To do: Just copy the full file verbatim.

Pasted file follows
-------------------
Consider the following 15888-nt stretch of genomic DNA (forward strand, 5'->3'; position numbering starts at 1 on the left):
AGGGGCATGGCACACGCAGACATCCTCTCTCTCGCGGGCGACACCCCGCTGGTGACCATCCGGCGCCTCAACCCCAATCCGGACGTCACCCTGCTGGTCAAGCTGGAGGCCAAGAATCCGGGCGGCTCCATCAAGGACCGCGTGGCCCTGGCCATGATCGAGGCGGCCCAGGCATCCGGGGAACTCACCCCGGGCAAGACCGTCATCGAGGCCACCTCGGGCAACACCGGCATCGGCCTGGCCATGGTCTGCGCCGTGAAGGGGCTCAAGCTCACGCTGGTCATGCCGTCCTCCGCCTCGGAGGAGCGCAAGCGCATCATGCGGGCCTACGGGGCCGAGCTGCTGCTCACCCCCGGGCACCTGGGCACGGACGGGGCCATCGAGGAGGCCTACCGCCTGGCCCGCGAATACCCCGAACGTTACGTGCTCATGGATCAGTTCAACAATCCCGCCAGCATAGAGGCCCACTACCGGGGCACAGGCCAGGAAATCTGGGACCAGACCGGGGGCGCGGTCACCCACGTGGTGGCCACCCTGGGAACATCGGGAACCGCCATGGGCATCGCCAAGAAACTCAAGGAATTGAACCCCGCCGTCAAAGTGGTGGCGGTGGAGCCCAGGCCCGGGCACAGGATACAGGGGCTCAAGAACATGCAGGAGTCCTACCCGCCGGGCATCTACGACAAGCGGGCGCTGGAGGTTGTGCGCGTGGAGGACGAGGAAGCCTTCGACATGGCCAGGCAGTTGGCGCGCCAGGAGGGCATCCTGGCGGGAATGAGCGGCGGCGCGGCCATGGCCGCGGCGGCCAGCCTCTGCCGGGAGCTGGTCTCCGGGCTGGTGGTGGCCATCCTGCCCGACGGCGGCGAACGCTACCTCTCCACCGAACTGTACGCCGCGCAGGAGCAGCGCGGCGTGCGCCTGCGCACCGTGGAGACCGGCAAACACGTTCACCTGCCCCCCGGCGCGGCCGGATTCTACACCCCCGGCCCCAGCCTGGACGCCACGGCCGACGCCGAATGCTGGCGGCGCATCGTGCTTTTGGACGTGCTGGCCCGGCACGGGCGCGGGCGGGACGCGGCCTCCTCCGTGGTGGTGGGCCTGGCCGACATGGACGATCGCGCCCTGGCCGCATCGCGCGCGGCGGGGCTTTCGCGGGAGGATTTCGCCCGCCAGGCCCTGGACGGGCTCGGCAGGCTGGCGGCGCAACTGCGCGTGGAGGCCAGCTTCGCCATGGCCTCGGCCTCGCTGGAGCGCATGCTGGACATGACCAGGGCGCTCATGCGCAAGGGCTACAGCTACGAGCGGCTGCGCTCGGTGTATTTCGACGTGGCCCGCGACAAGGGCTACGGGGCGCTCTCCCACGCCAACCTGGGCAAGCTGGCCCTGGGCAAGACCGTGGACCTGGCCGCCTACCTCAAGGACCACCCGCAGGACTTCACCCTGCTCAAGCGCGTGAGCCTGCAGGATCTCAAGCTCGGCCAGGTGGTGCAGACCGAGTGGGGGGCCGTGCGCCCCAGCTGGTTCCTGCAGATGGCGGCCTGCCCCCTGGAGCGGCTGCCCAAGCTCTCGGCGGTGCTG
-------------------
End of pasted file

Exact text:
Consider the following 15888-nt stretch of genomic DNA (forward strand, 5'->3'; position numbering starts at 1 on the left):
AGGGGCATGGCACACGCAGACATCCTCTCTCTCGCGGGCGACACCCCGCTGGTGACCATCCGGCGCCTCAACCCCAATCCGGACGTCACCCTGCTGGTCAAGCTGGAGGCCAAGAATCCGGGCGGCTCCATCAAGGACCGCGTGGCCCTGGCCATGATCGAGGCGGCCCAGGCATCCGGGGAACTCACCCCGGGCAAGACCGTCATCGAGGCCACCTCGGGCAACACCGGCATCGGCCTGGCCATGGTCTGCGCCGTGAAGGGGCTCAAGCTCACGCTGGTCATGCCGTCCTCCGCCTCGGAGGAGCGCAAGCGCATCATGCGGGCCTACGGGGCCGAGCTGCTGCTCACCCCCGGGCACCTGGGCACGGACGGGGCCATCGAGGAGGCCTACCGCCTGGCCCGCGAATACCCCGAACGTTACGTGCTCATGGATCAGTTCAACAATCCCGCCAGCATAGAGGCCCACTACCGGGGCACAGGCCAGGAAATCTGGGACCAGACCGGGGGCGCGGTCACCCACGTGGTGGCCACCCTGGGAACATCGGGAACCGCCATGGGCATCGCCAAGAAACTCAAGGAATTGAACCCCGCCGTCAAAGTGGTGGCGGTGGAGCCCAGGCCCGGGCACAGGATACAGGGGCTCAAGAACATGCAGGAGTCCTACCCGCCGGGCATCTACGACAAGCGGGCGCTGGAGGTTGTGCGCGTGGAGGACGAGGAAGCCTTCGACATGGCCAGGCAGTTGGCGCGCCAGGAGGGCATCCTGGCGGGAATGAGCGGCGGCGCGGCCATGGCCGCGGCGGCCAGCCTCTGCCGGGAGCTGGTCTCCGGGCTGGTGGTGGCCATCCTGCCCGACGGCGGCGAACGCTACCTCTCCACCGAACTGTACGCCGCGCAGGAGCAGCGCGGCGTGCGCCTGCGCACCGTGGAGACCGGCAAACACGTTCACCTGCCCCCCGGCGCGGCCGGATTCTACACCCCCGGCCCCAGCCTGGACGCCACGGCCGACGCCGAATGCTGGCGGCGCATCGTGCTTTTGGACGTGCTGGCCCGGCACGGGCGCGGGCGGGACGCGGCCTCCTCCGTGGTGGTGGGCCTGGCCGACATGGACGATCGCGCCCTGGCCGCATCGCGCGCGGCGGGGCTTTCGCGGGAGGATTTCGCCCGCCAGGCCCTGGACGGGCTCGGCAGGCTGGCGGCGCAACTGCGCGTGGAGGCCAGCTTCGCCATGGCCTCGGCCTCGCTGGAGCGCATGCTGGACATGACCAGGGCGCTCATGCGCAAGGGCTACAGCTACGAGCGGCTGCGCTCGGTGTATTTCGACGTGGCCCGCGACAAGGGCTACGGGGCGCTCTCCCACGCCAACCTGGGCAAGCTGGCCCTGGGCAAGACCGTGGACCTGGCCGCCTACCTCAAGGACCACCCGCAGGACTTCACCCTGCTCAAGCGCGTGAGCCTGCAGGATCTCAAGCTCGGCCAGGTGGTGCAGACCGAGTGGGGGGCCGTGCGCCCCAGCTGGTTCCTGCAGATGGCGGCCTGCCCCCTGGAGCGGCTGCCCAAGCTCTCGGCGGTGCTG